As we approach the start of 2012, remember that the coming year, besides bringing a presidential election and continued recognition of the 150th anniversary of the American Civil War, willmalso be the Bicentennial of the War of 1812. I don’t expect many commemorative activities locally since mostmof New England vehemently opposed the war, but the conflict still has some local connections.
For instance, the USS Constitution – more familiarly known as “Old Ironsides” – gained much of it’s fame from victories over British ships during this conflict. Indeed, the amazing accomplishments of a handful of frigates like Constitution against the most powerful navy in the world, set the United States and it’s navy on a course of global maritime dominance that continues today.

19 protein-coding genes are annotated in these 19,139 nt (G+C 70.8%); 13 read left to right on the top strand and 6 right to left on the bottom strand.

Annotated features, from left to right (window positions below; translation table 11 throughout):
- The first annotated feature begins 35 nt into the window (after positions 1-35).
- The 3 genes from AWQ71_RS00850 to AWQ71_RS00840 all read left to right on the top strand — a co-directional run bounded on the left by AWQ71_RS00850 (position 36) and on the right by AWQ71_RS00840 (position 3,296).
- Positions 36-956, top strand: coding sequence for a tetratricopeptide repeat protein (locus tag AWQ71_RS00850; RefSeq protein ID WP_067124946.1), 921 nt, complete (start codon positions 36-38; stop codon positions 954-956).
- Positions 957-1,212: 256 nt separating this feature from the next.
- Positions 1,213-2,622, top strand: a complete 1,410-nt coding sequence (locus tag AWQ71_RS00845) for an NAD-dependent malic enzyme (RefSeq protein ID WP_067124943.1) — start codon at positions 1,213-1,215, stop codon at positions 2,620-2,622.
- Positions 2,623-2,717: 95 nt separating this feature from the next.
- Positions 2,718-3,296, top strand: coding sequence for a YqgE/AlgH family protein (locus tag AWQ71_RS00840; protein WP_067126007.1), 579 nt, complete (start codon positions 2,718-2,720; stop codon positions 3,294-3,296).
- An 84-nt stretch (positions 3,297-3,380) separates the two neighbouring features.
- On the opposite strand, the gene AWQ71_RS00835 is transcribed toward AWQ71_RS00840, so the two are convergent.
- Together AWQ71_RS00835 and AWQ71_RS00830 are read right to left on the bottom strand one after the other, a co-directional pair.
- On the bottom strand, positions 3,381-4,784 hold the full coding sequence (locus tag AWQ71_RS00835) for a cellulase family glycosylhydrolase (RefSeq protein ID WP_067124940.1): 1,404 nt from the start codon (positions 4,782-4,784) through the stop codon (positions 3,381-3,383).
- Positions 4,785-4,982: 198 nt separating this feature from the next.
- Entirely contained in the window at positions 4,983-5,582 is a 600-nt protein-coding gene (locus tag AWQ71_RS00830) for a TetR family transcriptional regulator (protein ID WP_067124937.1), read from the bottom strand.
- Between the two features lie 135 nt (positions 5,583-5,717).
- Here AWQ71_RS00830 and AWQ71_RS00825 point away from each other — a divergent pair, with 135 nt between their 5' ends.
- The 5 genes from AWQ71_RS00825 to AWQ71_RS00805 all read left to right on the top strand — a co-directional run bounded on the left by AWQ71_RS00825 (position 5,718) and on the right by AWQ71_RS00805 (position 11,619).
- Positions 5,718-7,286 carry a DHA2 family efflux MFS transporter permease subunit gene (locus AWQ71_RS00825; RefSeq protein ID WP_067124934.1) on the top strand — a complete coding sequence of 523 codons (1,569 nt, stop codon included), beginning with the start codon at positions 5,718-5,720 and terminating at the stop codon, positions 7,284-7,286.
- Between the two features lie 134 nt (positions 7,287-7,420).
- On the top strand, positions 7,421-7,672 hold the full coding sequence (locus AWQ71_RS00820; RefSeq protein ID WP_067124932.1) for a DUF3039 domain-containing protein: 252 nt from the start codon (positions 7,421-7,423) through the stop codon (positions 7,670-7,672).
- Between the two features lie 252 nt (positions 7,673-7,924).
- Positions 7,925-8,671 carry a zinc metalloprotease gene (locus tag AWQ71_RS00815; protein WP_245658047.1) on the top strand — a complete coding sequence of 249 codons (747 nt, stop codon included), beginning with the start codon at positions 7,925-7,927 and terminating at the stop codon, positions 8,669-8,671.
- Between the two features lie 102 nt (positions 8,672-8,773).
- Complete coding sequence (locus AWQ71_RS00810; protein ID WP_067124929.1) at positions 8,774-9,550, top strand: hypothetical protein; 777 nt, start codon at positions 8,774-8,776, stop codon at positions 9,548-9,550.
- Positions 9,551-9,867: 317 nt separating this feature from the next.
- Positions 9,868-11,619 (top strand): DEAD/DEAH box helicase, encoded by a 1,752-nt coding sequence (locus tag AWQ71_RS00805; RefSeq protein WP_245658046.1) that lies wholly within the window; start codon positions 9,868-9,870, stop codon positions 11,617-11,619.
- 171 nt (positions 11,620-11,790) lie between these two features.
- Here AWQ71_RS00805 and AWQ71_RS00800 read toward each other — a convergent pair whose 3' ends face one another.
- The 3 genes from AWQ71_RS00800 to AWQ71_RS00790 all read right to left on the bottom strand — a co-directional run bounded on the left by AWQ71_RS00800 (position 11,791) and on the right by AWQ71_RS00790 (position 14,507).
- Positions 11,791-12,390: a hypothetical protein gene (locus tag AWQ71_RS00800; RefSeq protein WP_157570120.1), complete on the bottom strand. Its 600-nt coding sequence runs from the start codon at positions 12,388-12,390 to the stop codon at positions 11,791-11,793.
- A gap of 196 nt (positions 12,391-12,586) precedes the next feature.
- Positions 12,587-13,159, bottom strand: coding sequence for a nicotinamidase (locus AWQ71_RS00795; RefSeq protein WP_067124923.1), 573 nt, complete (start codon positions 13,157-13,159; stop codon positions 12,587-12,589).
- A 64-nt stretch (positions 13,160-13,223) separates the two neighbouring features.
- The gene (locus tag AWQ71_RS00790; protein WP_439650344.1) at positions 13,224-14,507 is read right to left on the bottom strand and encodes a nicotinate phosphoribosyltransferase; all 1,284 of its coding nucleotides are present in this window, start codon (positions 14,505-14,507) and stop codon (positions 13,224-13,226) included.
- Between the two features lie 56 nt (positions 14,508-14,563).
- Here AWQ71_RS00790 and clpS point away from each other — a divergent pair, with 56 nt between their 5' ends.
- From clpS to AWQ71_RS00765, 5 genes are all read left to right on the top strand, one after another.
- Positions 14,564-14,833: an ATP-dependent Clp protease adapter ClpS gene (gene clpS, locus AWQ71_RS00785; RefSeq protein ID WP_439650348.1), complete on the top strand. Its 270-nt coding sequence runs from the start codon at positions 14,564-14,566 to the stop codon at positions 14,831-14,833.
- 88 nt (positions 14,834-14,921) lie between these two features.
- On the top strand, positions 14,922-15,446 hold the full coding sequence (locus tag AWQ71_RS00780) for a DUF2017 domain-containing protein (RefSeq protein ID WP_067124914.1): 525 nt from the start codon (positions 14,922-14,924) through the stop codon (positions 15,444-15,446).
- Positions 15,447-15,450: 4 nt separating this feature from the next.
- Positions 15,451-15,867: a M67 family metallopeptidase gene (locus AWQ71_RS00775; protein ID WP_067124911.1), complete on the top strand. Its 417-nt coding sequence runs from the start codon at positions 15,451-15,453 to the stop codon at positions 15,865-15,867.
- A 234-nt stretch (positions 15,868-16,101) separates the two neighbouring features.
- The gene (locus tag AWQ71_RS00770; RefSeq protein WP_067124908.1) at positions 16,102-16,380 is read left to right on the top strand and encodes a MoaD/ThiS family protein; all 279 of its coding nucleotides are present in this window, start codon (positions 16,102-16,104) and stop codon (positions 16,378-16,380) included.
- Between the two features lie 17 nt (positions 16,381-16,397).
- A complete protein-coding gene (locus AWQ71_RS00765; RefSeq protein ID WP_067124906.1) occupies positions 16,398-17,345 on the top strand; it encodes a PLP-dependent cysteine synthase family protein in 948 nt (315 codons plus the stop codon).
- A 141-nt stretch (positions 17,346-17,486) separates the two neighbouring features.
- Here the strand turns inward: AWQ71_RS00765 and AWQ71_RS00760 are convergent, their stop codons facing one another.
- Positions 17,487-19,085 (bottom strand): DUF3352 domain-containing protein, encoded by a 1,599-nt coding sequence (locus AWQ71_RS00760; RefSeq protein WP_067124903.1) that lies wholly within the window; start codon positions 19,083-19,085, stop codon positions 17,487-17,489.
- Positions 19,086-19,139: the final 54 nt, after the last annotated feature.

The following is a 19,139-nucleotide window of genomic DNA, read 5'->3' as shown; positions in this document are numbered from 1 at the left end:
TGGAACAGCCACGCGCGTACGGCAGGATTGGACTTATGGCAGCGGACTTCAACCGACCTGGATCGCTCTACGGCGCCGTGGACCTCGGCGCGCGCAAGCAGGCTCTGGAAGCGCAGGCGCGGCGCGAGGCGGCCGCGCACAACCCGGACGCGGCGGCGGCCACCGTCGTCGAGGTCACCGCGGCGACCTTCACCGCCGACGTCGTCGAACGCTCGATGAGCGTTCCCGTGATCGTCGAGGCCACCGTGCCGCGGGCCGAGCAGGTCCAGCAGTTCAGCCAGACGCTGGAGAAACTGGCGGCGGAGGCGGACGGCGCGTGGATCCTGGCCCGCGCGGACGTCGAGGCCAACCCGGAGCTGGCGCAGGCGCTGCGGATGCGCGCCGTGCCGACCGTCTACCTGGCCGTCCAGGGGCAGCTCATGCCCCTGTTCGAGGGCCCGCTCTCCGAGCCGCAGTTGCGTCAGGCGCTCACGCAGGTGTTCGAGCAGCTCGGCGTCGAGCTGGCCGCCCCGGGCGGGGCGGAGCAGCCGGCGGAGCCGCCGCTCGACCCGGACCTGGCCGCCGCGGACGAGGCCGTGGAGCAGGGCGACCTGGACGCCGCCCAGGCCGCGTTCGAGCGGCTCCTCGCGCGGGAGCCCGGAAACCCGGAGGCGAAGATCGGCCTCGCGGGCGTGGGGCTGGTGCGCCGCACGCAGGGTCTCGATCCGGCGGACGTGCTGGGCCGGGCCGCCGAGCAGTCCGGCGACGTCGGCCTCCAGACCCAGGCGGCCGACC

Closer to home, the war’s disruption of imports of cotton cloth created a market for domestically produced textiles that was fulfilled by Francis Cabot Lowell and his Boston Associates’ mill in Waltham. It was the incredible demand for domestically produced textiles that flowed from the war’s shortages that led Lowell’s companions to the Pawtucket Falls as the site for a larger, more powerful manufacturing center that quickly became the most important manufacturing city in America which was names for their late inspirational friend, Francis Cabot Lowell